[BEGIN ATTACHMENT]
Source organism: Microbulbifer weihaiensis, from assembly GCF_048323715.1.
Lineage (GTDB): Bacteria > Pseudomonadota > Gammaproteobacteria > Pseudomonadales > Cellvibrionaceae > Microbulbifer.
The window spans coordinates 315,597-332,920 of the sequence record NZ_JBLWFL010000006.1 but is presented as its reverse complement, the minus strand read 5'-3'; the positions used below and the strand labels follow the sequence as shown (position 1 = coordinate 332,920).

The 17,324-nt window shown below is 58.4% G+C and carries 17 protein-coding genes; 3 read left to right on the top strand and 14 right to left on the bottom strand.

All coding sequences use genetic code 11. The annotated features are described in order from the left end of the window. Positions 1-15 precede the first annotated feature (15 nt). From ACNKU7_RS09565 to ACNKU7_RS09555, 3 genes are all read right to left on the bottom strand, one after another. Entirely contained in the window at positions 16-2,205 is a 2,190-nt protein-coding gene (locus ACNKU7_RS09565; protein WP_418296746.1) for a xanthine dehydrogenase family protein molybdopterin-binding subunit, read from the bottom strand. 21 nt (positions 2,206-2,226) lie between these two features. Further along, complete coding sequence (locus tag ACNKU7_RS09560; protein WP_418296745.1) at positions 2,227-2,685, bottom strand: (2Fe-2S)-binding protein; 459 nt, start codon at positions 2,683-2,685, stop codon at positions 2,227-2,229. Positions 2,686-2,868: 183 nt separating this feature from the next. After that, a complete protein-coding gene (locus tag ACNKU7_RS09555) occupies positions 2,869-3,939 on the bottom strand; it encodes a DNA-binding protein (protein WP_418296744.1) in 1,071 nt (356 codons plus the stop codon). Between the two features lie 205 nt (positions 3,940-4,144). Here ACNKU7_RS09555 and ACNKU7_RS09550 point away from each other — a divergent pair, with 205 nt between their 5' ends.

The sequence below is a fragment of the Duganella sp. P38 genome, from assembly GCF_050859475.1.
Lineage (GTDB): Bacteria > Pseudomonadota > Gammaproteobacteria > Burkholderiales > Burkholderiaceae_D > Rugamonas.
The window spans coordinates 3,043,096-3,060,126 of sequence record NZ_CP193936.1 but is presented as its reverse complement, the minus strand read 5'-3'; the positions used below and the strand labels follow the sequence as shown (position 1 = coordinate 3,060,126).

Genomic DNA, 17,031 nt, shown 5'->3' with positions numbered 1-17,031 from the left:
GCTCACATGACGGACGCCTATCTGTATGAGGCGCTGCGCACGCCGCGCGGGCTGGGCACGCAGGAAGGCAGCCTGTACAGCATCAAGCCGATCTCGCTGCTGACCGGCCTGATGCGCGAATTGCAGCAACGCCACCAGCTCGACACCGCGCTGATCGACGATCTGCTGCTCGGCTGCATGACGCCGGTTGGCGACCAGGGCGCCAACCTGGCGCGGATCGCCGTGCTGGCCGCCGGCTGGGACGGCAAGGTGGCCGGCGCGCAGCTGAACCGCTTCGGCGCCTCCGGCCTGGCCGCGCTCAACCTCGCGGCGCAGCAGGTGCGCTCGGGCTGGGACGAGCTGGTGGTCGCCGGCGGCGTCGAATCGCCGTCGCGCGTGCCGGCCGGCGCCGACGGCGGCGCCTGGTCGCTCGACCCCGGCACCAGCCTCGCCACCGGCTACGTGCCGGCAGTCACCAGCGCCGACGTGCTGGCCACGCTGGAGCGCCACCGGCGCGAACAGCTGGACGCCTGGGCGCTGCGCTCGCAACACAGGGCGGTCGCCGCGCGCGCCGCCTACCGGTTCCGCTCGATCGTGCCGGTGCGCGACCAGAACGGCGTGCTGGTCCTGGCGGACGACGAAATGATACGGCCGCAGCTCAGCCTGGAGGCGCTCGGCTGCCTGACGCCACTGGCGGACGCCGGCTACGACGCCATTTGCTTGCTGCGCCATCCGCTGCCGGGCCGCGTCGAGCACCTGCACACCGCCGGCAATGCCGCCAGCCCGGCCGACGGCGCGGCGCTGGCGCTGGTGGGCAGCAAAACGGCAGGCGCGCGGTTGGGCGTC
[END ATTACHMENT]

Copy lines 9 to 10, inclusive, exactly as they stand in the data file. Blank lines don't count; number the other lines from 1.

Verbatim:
Genomic DNA, 17,031 nt, shown 5'->3' with positions numbered 1-17,031 from the left:
GCTCACATGACGGACGCCTATCTGTATGAGGCGCTGCGCACGCCGCGCGGGCTGGGCACGCAGGAAGGCAGCCTGTACAGCATCAAGCCGATCTCGCTGCTGACCGGCCTGATGCGCGAATTGCAGCAACGCCACCAGCTCGACACCGCGCTGATCGACGATCTGCTGCTCGGCTGCATGACGCCGGTTGGCGACCAGGGCGCCAACCTGGCGCGGATCGCCGTGCTGGCCGCCGGCTGGGACGGCAAGGTGGCCGGCGCGCAGCTGAACCGCTTCGGCGCCTCCGGCCTGGCCGCGCTCAACCTCGCGGCGCAGCAGGTGCGCTCGGGCTGGGACGAGCTGGTGGTCGCCGGCGGCGTCGAATCGCCGTCGCGCGTGCCGGCCGGCGCCGACGGCGGCGCCTGGTCGCTCGACCCCGGCACCAGCCTCGCCACCGGCTACGTGCCGGCAGTCACCAGCGCCGACGTGCTGGCCACGCTGGAGCGCCACCGGCGCGAACAGCTGGACGCCTGGGCGCTGCGCTCGCAACACAGGGCGGTCGCCGCGCGCGCCGCCTACCGGTTCCGCTCGATCGTGCCGGTGCGCGACCAGAACGGCGTGCTGGTCCTGGCGGACGACGAAATGATACGGCCGCAGCTCAGCCTGGAGGCGCTCGGCTGCCTGACGCCACTGGCGGACGCCGGCTACGACGCCATTTGCTTGCTGCGCCATCCGCTGCCGGGCCGCGTCGAGCACCTGCACACCGCCGGCAATGCCGCCAGCCCGGCCGACGGCGCGGCGCTGGCGCTGGTGGGCAGCAAAACGGCAGGCGCGCGGTTGGGCGTC